Tuesday, July 30, 2013

Hamburgers a la Lindstrom and shoofly pie

I am so happy in my cooking life right now. Revisiting these Time-Life books is a great sentimental pleasure.

Two dishes:

-Hamburgers a la Lindstrom from The Foods of Scandinavia. I had to make these because of the name. According to author Dale Brown, in Sweden meat used to be so tough that cooks typically ground it up and made meatballs (which explains Swedish meatballs) and so-called hamburgers like these -- "a piquant and juicy blend of beef, finely diced beets, chopped onions and capers." Mark thought they smelled like fish and was very suspicious. Owen ate with gusto and announced that he loved the dinner. I liked these meat patties fine, but won't make them again. Meatballs are better, as is meat loaf, as are ordinary American hamburgers.  (Isabel is away at summer school so she won't be quoted in the blog for a while.)

-Shoofly pie from American Cooking: The Eastern Heartland. I made a shoofly pie a few years ago that was so harsh I almost gave up on shoofly pie altogether. Since I typed that last sentence I pulled out The Joy of Cooking to see if it was the source of the offending recipe, and it was. But I didn't make the shoofly pie "a few years ago." I made it in 2002. I find this miscalculation disturbing.

The problem with the Joy recipe is that it calls for only molasses in the filling and molasses can be harsh and overwhelming. This recipe uses a mixture of molasses and light corn syrup and it is to die for, as my mother liked to say. You may well die for it. I don't think of the Pennsylvania Dutch as a decadent people, but this may be the unhealthiest dessert ever invented. Not even an egg in there, or a cup of milk.

Some dissenting opinions on the pie:  Owen thought it was "too sugary" and Jose Wilson, who wrote American Cooking: The Eastern Heartland, shares his view. Here's her description of the pie (this Jose is a she), which she first ate at the home of a Mennonite farm family:

"Shoofly pie isn't my all time favorite, frankly, because it's too sweet for me, but this turned out to be one of the best I have eaten. There are many versions of shoofly pie, which can be loosely defined as a liquid filling of molasses, boiling water and baking soda in an unbaked pie shell, topped with a crumb mixture and baked. Each version has passionate advocates among the Dutch. There's a rather dry one that is dunked in coffee, a wet bottom one that is much moister and spicier, and a cake-like kind in which the filling and crumbs are mixed together.  No one seems to know, incidentally, how the pie got its name. Logical thinkers tend to the theory that the sweet stickiness attracted flies. . ."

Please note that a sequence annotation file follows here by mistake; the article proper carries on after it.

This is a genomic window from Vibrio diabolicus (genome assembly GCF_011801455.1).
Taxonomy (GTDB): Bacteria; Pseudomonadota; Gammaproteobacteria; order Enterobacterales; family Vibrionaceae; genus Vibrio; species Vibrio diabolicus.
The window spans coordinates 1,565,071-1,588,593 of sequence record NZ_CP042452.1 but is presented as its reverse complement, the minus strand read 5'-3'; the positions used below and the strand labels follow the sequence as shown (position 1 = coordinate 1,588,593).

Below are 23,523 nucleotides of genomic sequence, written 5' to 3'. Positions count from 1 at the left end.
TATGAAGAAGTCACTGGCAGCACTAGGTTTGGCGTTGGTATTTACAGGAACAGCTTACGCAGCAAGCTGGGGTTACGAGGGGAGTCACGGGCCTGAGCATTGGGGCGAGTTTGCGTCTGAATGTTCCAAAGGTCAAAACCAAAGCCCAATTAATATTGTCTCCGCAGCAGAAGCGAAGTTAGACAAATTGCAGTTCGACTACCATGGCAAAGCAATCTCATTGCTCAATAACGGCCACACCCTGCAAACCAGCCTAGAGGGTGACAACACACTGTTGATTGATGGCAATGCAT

This is the moist type of shoofly pie. It is better than flummery.

9-inch unbaked pie shell
1 cup flour
1/2 cup light brown sugar
1/4 cup butter (the original recipe calls for shortening)
pinch of salt (original doesn't call for, but the pie needs it)
1 teaspoon baking soda
1 cup boiling water
2/3 cup light corn syrup
1/3 cup molasses

1. Preheat the oven to 375 degrees F.  Rub the flour, brown sugar, and butter together in a bowl to form a mixture that resembles "coarse meal." This is your crumb topping.

2. In a large bowl, dissolve the baking soda in the boiling water then stir in the corn syrup and molasses. Mix well. Pour this into the pie shell. Strew the crumbs evenly across the top of the liquid filling. A lot of them will sink.

3. Bake for 10 minutes then reduce the heat to 350 degrees F and bake for about 25 minutes more until the filling is set and doesn't quiver when jiggled gently. Don't overbake lest you end up with a dry pie; you want the filling to have a firm, jelly-like consistency. The recipe says to cool to room temperature before serving, but we ate it slightly warm and it was perfect. Needs ice cream or whipped cream. 


  1. My Swedish grandmother always added finely diced prunes to ground beef patties and meatballs. The flavor was undetectable and kept the meat juicy, even though she fried it to death.

  2. I grew up in rural Pennsylvania and have a decided soft spot for shoofly pie. I ALWAYS get a slice at a diner when I'm visiting my family -- so delicious and soft and sweet and... yum.

  3. My Pennsylvania Dutch grandmother made a shoefly pie cake, not as sweet as the pie. I make it every fall and eat the whole thing, since no one else likes it, unless my parents are visiting. The crumbly top id the best part, and it's good with coffee or tea.

  4. I'm so glad you're back to this cookbook series. I loved those. At this point I only have the one called Cooking of Provincial France. The Tomato cheese pie in that book is great. It's simple and so good. I make it with a whole wheat crust from Vegetarian Epicure. However, I'll have to wait for really good tomatoes, since it's been cool this year.

    I keep making the creme fraiche from Make the Bread and it's been just the right thing to have with summer fruit.

  5. The Pennsylvania Dutch ARE decadent with respect to sugar, not that I begrudge it to them. I remember a meal in Pennsylvania Dutch country in which every item in the main course was sweet. I guess if after one of these meals you go out and scythe an entire field you have nothing to worry about.

  6. make a note for our next visit: david LOVES shoofly pie!

  7. Shoofly pie is something I've always wanted to like, but yes, always too sweet. Just thinking about it makes me wish for a glass of milk. I agree that shoofly cake is much less sweet and much easier to eat.

  8. I'm very excited about this new series! Just the other day, I was wondering about the difference between a buckle, a betty, a crisp, and a cobbler. Can't wait to read the answers, especially if they're as well-researched and informative as this one. To see more info please visit http://essayswriters.org/paper-writing/.